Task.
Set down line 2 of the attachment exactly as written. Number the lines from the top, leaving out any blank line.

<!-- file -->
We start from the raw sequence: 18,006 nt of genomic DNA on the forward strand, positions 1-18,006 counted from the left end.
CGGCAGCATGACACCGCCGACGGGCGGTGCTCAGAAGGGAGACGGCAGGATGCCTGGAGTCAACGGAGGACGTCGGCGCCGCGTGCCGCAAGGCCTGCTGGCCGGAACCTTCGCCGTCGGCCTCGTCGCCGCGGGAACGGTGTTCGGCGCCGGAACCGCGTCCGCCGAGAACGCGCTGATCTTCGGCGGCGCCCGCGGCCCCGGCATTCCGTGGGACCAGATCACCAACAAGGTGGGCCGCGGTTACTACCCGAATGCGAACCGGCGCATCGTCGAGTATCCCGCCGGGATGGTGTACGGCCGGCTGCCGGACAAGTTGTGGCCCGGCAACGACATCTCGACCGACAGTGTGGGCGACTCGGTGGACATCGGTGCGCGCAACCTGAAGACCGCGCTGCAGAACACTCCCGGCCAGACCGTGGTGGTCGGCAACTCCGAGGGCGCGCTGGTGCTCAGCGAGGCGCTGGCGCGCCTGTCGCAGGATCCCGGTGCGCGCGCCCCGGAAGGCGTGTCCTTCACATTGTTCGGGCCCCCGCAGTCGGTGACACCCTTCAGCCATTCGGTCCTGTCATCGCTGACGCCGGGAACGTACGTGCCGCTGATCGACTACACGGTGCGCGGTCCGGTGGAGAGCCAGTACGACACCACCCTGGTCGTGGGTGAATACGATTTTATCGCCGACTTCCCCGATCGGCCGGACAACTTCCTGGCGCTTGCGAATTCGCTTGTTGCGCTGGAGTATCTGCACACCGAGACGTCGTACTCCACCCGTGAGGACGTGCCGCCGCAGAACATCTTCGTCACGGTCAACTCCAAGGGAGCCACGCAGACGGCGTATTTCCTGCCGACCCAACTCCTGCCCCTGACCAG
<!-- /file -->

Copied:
CGGCAGCATGACACCGCCGACGGGCGGTGCTCAGAAGGGAGACGGCAGGATGCCTGGAGTCAACGGAGGACGTCGGCGCCGCGTGCCGCAAGGCCTGCTGGCCGGAACCTTCGCCGTCGGCCTCGTCGCCGCGGGAACGGTGTTCGGCGCCGGAACCGCGTCCGCCGAGAACGCGCTGATCTTCGGCGGCGCCCGCGGCCCCGGCATTCCGTGGGACCAGATCACCAACAAGGTGGGCCGCGGTTACTACCCGAATGCGAACCGGCGCATCGTCGAGTATCCCGCCGGGATGGTGTACGGCCGGCTGCCGGACAAGTTGTGGCCCGGCAACGACATCTCGACCGACAGTGTGGGCGACTCGGTGGACATCGGTGCGCGCAACCTGAAGACCGCGCTGCAGAACACTCCCGGCCAGACCGTGGTGGTCGGCAACTCCGAGGGCGCGCTGGTGCTCAGCGAGGCGCTGGCGCGCCTGTCGCAGGATCCCGGTGCGCGCGCCCCGGAAGGCGTGTCCTTCACATTGTTCGGGCCCCCGCAGTCGGTGACACCCTTCAGCCATTCGGTCCTGTCATCGCTGACGCCGGGAACGTACGTGCCGCTGATCGACTACACGGTGCGCGGTCCGGTGGAGAGCCAGTACGACACCACCCTGGTCGTGGGTGAATACGATTTTATCGCCGACTTCCCCGATCGGCCGGACAACTTCCTGGCGCTTGCGAATTCGCTTGTTGCGCTGGAGTATCTGCACACCGAGACGTCGTACTCCACCCGTGAGGACGTGCCGCCGCAGAACATCTTCGTCACGGTCAACTCCAAGGGAGCCACGCAGACGGCGTATTTCCTGCCGACCCAACTCCTGCCCCTGACCAG